This study first examines how poverty affects crime in the simple regression model. Then, controlling for the aforementioned factors - race, unemployment, personal income, population density, geographic location, and age distribution - it again examines the relationship between crime and poverty and how this relationship is influenced when these factors are held constant.
All the data used in this study come from the 1997-1998 State and Metropolitan Area Data Book from the Bureau of the Census. The data covers 322 Metropolitan Areas, including 245 MSA's, 17 CMSA's, 15 PMSA's, and 12 NEMSA's (which are essentially MA's of different sizes and characteristics). Each MA contains a population of at least 100,000 inhabitants of which fifty percent or more live in urban areas. Seventeen of the 322 MA's have been eliminated due to a deficiency in the data.
Since this study is based on crime in urban areas, these data provide an excellent resource for determining the causes of crime. Data from larger areas (such as states) would be too general and too many conflicting characteristics within the area would be incorporated into the data. The Metropolitan Areas provide a sample composed of similar makeup, but with sufficient variation to provide a good model. Each area has different poverty levels, population density, etc.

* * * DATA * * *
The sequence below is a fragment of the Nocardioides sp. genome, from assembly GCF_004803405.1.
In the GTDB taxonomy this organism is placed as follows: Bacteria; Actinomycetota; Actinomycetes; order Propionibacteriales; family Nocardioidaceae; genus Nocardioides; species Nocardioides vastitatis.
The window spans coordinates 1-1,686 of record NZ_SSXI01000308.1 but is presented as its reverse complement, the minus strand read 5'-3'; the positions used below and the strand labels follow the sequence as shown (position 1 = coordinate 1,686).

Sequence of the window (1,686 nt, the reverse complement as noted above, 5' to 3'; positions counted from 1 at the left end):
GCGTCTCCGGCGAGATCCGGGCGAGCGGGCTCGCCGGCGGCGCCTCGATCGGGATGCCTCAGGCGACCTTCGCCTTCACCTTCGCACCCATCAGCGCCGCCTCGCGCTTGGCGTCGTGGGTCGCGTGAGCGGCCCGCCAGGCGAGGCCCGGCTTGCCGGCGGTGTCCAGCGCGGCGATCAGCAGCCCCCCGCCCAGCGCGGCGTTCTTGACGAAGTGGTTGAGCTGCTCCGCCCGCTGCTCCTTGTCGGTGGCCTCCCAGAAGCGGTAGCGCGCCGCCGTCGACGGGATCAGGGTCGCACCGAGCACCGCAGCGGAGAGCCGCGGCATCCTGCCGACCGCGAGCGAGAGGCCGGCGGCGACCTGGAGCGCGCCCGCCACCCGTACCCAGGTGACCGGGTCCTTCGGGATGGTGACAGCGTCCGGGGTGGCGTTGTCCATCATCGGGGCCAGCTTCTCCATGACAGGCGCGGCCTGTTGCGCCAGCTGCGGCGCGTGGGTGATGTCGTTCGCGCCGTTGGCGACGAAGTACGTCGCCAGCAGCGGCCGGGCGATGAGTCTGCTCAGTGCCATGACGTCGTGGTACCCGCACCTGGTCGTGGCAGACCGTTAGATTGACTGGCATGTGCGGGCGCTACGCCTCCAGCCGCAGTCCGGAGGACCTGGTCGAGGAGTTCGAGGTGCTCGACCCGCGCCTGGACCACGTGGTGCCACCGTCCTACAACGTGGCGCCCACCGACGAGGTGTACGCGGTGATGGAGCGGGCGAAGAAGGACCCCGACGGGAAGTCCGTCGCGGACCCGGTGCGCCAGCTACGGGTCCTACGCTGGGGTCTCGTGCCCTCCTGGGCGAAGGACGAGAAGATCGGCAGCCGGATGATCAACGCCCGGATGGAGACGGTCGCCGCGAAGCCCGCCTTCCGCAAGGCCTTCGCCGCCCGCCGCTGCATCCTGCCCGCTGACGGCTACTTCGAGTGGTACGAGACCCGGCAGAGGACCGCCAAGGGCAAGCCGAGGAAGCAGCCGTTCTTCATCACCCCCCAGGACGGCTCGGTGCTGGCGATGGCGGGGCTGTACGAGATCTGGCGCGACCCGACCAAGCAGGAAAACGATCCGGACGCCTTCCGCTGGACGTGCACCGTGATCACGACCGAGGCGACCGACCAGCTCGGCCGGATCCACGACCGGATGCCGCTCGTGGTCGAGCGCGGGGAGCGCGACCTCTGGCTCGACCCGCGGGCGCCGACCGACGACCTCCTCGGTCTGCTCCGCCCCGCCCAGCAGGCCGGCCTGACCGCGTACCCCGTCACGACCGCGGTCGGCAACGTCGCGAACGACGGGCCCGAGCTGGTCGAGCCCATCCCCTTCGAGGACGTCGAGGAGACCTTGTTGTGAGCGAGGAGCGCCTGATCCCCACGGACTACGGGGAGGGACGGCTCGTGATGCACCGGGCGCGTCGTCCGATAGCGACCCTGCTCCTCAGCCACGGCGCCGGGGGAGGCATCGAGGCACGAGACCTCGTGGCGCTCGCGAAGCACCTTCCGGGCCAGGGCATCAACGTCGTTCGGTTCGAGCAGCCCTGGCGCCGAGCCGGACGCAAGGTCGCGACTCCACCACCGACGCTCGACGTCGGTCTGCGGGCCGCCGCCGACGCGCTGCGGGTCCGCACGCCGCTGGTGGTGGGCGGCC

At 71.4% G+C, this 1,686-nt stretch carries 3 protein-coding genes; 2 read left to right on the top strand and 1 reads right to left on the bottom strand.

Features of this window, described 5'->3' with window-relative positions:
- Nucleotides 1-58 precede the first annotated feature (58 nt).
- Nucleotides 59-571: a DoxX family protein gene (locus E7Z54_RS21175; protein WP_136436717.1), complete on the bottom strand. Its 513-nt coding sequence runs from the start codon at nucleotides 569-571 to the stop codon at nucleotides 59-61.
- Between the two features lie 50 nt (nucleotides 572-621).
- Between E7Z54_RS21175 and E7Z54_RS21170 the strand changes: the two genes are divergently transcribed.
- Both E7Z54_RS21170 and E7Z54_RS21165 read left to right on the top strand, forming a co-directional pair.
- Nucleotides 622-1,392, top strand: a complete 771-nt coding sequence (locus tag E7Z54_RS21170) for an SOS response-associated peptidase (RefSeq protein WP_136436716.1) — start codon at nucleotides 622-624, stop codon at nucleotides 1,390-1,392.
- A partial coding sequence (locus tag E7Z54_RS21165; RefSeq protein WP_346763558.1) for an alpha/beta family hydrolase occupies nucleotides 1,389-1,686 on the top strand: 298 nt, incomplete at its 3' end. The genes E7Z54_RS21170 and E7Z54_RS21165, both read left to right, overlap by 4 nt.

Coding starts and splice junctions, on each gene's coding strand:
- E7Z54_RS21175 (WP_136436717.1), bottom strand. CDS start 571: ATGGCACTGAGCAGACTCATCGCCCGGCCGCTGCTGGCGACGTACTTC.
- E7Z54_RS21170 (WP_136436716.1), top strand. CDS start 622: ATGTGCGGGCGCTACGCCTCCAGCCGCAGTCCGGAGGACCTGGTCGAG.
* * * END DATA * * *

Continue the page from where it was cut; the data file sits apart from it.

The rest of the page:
List and Description of variables
total number of the seven index crimes reported to police per 100,000 inhabitants
total number of the four violent crimes reported to police per 100,000 inhabitants
thousands of inhabitants per square mile
Pop. Under 25
percentage of population under 25 years old
Pop. Over 65
percentage of population over 65 years old
percentage of population below the poverty level
percentage of population unemployed